Basic Definitions
What person
Antecedents
Name all pronouns
Pick a pronoun
100

Type of pronoun used in place of the name of a person or thing. (I, me, we, us, he, she, it, him, her, you, they, them.)

Personal Pronoun

100

The speaker refers to themselves as I, me, my, mine, we, us, our, ours. 

First-Person

100

What is the Antecedent in the following sentence: Mrs. Smith hates to be at home, she is very board. 

Mrs. Smith

100

I am so happy to meet you. (1)

100

Derrick discussed Derrick's idea. 

His

200

Pronoun that shows ownership or possession: mine, yours, his, hers, ours, theirs. 

Possessive Pronoun

200

The speaker refers to the person talked to. You, your, yours. 

Second person


200

Pick the antecedent: Nikki Giovanni read Hughes's poems, and they deeply influenced her. 

Nikki Giovanni

200

I was looking for someone to go with me to town. (3)

I, someone, me 

200

What is Mrs. Smith doing at Mrs. Smith's house. 

Her

300

Pronoun used in place of the name of one person: (I, me, you, her, she, it, him, her.)

Singluar Pronoun


300

What pronoun would be used if Mrs. Smith was talking to you but about herself. 

I  or Me

300

Jadelyn and Erica were good friends but they sometimes got into trouble together.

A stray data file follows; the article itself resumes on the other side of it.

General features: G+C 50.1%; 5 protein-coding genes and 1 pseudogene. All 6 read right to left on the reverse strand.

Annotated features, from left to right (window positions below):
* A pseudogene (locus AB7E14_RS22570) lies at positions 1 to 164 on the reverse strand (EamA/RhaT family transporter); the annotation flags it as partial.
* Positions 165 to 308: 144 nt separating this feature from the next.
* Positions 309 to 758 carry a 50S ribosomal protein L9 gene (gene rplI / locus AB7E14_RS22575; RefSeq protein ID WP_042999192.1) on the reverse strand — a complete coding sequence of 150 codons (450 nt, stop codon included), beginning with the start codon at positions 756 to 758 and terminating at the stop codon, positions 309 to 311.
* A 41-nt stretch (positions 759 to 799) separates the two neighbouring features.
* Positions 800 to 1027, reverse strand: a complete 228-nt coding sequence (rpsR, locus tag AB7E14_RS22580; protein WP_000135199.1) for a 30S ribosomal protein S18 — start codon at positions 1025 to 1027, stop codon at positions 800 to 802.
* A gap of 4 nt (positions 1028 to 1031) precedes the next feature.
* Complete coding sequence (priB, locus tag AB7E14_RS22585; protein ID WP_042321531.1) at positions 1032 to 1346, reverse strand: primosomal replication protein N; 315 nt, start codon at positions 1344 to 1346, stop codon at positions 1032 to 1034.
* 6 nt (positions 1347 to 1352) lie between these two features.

Jadelyn and Erica

300

Whose purse is this in the chair? (2)

Whose and this

300

Langston Hughes was born in Joplin, but Langston Hughes grew up in Lawrence. 

He

400

Pronoun used in place of more than one person or thing. (We, us, you, they, them.)

Plural Pronoun

400

What pronoun would Mrs. Smith use if she was referring to herself AND the class? 

We or Us

400

The two friends realized that the job would take them a few weeks to complete. 

The two friends

400

To whom are you speaking? (2)

Whom and you

400

Logan P. and Logan M. ran to the same chair, Logan P. and Logan M. decided Logan P. and Logan M. would have to share the chair. (3)

they, they, it. 

500

Pronoun that introduces an adjective clause: that, which, who, whose, whom

Relative pronoun

500

The speaker refers to someone or something else. He, him, his, she, her, hers, it, its, they, them, their, theirs. 

Third person

500

After graduation Hughes continued to write poems, and they were published in important periodicals. 

Poems
500

Whose house are we going to when we are going to look at those horses? (4)

Whose, we, we, those.

500

The class is not having fun, the class are mad at Mrs. Smith. (FIRST PERSON)

We

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